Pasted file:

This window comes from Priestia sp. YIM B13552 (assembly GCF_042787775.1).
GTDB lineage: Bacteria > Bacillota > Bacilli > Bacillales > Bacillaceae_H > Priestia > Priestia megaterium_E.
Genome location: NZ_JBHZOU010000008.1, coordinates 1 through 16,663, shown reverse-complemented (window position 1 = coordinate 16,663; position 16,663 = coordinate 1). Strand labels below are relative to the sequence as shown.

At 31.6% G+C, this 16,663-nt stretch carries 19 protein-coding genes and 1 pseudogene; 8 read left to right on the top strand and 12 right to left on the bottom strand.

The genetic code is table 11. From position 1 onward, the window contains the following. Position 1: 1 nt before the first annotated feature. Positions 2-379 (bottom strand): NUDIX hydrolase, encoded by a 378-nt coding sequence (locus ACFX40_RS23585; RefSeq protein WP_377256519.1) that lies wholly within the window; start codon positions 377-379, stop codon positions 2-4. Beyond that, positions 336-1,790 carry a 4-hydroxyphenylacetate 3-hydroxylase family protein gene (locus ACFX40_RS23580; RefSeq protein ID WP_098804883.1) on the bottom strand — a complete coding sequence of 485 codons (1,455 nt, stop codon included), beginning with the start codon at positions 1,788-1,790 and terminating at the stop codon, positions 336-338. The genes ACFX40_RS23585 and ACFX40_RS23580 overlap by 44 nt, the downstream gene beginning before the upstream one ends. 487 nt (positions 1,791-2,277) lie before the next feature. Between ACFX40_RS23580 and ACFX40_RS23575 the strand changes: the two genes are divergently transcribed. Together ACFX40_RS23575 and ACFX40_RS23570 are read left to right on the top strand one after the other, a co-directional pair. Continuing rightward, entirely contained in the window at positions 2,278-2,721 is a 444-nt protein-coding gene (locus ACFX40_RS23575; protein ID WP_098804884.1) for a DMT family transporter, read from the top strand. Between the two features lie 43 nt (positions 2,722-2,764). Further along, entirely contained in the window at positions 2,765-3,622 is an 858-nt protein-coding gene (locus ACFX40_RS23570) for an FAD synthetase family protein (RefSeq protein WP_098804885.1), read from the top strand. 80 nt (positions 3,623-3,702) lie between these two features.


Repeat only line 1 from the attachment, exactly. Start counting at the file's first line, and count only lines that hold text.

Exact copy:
This window comes from Priestia sp. YIM B13552 (assembly GCF_042787775.1).